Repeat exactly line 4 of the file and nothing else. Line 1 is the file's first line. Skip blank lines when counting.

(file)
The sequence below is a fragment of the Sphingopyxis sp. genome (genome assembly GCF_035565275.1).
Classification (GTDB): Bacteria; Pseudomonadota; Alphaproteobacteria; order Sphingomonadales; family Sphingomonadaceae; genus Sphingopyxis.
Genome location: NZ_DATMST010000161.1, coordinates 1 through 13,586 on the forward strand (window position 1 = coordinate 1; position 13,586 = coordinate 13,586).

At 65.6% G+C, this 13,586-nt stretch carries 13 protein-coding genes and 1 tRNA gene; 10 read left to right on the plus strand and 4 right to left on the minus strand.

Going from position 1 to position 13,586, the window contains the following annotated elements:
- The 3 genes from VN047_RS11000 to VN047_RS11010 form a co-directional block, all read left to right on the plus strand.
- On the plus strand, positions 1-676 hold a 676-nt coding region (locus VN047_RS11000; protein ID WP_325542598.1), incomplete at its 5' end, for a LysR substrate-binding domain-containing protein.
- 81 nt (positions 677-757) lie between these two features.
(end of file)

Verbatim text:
At 65.6% G+C, this 13,586-nt stretch carries 13 protein-coding genes and 1 tRNA gene; 10 read left to right on the plus strand and 4 right to left on the minus strand.